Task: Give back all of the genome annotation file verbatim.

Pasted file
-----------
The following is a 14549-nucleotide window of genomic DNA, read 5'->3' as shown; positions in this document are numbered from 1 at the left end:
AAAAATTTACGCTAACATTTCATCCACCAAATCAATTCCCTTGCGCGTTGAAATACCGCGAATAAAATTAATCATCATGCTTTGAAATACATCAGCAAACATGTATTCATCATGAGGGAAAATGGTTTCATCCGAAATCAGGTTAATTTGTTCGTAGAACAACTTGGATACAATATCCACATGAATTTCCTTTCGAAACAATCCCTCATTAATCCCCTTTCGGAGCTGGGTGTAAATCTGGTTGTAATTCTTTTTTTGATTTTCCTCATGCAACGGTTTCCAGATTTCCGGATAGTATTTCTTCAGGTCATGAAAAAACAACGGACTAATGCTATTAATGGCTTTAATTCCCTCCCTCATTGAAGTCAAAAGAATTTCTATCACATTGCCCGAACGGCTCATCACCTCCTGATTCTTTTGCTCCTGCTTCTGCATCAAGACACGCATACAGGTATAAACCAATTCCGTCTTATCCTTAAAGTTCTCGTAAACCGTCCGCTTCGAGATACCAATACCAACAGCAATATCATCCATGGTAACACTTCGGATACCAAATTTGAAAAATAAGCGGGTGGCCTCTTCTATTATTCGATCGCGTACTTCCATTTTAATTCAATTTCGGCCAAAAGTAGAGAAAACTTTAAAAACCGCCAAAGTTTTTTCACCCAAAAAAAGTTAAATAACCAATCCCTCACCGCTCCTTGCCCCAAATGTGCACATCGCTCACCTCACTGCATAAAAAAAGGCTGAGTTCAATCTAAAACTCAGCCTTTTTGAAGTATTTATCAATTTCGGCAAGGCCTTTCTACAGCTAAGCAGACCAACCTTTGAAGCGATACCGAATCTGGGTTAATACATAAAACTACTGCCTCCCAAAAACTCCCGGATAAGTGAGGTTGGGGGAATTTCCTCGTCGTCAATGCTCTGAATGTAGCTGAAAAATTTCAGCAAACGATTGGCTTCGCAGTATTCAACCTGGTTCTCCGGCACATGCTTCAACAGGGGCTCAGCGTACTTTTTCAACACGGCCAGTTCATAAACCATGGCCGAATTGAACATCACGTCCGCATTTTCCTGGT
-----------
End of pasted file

The following is a 14549-nucleotide window of genomic DNA, read 5'->3' as shown; positions in this document are numbered from 1 at the left end:
AAAAATTTACGCTAACATTTCATCCACCAAATCAATTCCCTTGCGCGTTGAAATACCGCGAATAAAATTAATCATCATGCTTTGAAATACATCAGCAAACATGTATTCATCATGAGGGAAAATGGTTTCATCCGAAATCAGGTTAATTTGTTCGTAGAACAACTTGGATACAATATCCACATGAATTTCCTTTCGAAACAATCCCTCATTAATCCCCTTTCGGAGCTGGGTGTAAATCTGGTTGTAATTCTTTTTTTGATTTTCCTCATGCAACGGTTTCCAGATTTCCGGATAGTATTTCTTCAGGTCATGAAAAAACAACGGACTAATGCTATTAATGGCTTTAATTCCCTCCCTCATTGAAGTCAAAAGAATTTCTATCACATTGCCCGAACGGCTCATCACCTCCTGATTCTTTTGCTCCTGCTTCTGCATCAAGACACGCATACAGGTATAAACCAATTCCGTCTTATCCTTAAAGTTCTCGTAAACCGTCCGCTTCGAGATACCAATACCAACAGCAATATCATCCATGGTAACACTTCGGATACCAAATTTGAAAAATAAGCGGGTGGCCTCTTCTATTATTCGATCGCGTACTTCCATTTTAATTCAATTTCGGCCAAAAGTAGAGAAAACTTTAAAAACCGCCAAAGTTTTTTCACCCAAAAAAAGTTAAATAACCAATCCCTCACCGCTCCTTGCCCCAAATGTGCACATCGCTCACCTCACTGCATAAAAAAAGGCTGAGTTCAATCTAAAACTCAGCCTTTTTGAAGTATTTATCAATTTCGGCAAGGCCTTTCTACAGCTAAGCAGACCAACCTTTGAAGCGATACCGAATCTGGGTTAATACATAAAACTACTGCCTCCCAAAAACTCCCGGATAAGTGAGGTTGGGGGAATTTCCTCGTCGTCAATGCTCTGAATGTAGCTGAAAAATTTCAGCAAACGATTGGCTTCGCAGTATTCAACCTGGTTCTCCGGCACATGCTTCAACAGGGGCTCAGCGTACTTTTTCAACACGGCCAGTTCATAAACCATGGCCGAATTGAACATCACGTCCGCATTTTCCTGGT